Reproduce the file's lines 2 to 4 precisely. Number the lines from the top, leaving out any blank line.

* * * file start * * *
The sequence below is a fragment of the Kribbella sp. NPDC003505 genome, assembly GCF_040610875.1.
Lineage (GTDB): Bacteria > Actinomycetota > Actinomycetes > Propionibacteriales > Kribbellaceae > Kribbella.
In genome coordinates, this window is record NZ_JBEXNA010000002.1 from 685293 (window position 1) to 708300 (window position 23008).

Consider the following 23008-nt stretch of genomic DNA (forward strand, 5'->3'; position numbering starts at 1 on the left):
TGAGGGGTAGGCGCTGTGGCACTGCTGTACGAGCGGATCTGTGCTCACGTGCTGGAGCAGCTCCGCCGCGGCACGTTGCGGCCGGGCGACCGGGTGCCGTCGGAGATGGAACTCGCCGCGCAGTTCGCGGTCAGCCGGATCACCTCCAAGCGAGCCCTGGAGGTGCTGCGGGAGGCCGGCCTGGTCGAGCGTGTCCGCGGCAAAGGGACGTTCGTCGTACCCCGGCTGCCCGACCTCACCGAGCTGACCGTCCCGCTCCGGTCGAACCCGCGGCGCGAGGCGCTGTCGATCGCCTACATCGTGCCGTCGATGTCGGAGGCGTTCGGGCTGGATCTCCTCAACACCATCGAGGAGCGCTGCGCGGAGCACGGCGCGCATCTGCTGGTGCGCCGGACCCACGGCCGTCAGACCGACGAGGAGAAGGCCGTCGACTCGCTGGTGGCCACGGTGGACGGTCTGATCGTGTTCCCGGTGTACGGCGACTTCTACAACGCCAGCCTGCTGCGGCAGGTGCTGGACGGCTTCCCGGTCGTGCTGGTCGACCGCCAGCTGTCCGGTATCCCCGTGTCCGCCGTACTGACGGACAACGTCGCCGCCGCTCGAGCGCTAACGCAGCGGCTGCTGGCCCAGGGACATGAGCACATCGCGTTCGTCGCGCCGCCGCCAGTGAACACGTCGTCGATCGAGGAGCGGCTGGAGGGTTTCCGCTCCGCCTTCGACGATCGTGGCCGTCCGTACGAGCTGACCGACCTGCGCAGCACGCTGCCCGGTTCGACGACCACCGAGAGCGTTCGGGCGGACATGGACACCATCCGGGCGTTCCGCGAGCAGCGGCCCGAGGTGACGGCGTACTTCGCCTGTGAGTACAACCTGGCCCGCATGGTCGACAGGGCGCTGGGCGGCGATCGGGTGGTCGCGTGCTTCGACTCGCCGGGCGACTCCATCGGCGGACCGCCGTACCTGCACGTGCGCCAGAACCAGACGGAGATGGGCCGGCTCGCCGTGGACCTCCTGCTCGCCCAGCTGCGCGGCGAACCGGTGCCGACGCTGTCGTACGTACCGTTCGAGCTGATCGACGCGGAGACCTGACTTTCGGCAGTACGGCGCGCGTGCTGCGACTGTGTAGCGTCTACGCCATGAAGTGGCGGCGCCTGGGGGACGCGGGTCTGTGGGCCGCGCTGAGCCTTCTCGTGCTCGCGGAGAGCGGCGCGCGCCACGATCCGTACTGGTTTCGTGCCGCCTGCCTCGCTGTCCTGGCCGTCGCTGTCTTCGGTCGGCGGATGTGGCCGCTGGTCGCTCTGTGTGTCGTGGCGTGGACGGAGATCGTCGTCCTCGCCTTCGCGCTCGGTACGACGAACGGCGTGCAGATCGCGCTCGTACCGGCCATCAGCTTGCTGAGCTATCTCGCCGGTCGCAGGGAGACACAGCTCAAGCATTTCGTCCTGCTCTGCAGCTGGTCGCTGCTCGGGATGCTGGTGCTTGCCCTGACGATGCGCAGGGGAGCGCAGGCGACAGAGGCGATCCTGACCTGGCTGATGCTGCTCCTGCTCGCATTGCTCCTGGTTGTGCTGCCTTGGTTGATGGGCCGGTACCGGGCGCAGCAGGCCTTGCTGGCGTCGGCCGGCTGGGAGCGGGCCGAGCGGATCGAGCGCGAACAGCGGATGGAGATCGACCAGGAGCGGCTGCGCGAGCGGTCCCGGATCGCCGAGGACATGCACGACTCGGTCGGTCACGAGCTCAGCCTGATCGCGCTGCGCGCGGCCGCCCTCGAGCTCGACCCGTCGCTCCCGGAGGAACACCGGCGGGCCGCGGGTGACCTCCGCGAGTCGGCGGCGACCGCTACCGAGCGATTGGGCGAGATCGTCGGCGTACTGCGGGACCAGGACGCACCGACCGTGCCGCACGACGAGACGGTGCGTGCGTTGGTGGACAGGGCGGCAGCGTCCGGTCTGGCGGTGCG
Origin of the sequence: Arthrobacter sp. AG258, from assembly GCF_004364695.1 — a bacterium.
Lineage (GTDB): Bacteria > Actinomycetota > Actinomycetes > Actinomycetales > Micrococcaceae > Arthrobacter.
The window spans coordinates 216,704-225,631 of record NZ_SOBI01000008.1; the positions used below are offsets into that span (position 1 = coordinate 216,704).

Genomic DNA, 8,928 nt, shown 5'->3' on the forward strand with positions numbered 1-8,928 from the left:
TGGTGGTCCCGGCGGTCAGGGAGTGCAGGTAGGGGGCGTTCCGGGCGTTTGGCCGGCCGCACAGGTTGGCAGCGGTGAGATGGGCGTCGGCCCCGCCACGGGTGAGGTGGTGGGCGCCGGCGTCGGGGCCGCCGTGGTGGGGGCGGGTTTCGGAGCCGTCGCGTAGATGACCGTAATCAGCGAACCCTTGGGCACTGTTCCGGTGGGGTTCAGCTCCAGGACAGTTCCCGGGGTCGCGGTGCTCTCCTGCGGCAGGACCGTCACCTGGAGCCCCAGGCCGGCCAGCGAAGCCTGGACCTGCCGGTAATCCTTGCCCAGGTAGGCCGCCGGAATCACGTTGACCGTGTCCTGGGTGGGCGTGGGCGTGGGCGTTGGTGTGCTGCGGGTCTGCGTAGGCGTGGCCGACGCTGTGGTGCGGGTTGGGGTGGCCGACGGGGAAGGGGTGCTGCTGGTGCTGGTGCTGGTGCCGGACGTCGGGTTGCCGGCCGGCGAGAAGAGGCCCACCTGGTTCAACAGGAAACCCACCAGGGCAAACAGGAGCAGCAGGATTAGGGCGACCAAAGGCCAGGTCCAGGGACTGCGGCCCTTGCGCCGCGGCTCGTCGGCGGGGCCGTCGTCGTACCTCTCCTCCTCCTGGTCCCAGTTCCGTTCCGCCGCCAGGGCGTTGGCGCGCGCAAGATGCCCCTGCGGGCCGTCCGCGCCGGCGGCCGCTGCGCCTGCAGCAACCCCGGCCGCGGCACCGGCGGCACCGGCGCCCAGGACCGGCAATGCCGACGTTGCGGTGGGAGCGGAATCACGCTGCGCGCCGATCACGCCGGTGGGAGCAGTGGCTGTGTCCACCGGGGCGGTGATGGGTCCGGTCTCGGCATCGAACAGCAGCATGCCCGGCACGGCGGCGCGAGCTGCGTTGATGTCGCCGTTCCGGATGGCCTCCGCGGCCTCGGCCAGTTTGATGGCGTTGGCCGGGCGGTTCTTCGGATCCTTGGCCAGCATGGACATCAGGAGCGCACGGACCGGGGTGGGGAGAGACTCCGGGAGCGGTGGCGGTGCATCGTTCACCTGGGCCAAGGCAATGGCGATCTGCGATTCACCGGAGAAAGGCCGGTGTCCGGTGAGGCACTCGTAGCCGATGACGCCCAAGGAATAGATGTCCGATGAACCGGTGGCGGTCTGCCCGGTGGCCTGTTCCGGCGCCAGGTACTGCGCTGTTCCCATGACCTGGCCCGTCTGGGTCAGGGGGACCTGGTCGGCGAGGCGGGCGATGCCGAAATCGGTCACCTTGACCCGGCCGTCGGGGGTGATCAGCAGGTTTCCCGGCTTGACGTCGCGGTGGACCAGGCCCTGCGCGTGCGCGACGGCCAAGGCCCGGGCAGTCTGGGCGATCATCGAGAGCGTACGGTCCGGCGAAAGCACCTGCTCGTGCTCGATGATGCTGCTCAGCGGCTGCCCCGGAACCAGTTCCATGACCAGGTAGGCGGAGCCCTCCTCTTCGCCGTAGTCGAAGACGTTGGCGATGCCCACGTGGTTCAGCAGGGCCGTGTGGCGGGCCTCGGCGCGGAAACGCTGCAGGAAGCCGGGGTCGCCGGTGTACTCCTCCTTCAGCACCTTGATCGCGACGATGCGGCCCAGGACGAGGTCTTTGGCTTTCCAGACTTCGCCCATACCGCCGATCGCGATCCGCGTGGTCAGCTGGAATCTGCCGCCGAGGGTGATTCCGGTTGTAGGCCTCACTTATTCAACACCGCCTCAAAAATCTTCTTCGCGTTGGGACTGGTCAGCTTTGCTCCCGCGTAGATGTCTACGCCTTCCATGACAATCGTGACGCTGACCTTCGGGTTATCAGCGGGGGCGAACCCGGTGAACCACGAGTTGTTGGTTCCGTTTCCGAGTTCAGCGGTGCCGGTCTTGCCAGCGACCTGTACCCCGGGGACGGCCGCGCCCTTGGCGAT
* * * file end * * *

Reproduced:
Lineage (GTDB): Bacteria > Actinomycetota > Actinomycetes > Propionibacteriales > Kribbellaceae > Kribbella.
In genome coordinates, this window is record NZ_JBEXNA010000002.1 from 685293 (window position 1) to 708300 (window position 23008).

Consider the following 23008-nt stretch of genomic DNA (forward strand, 5'->3'; position numbering starts at 1 on the left):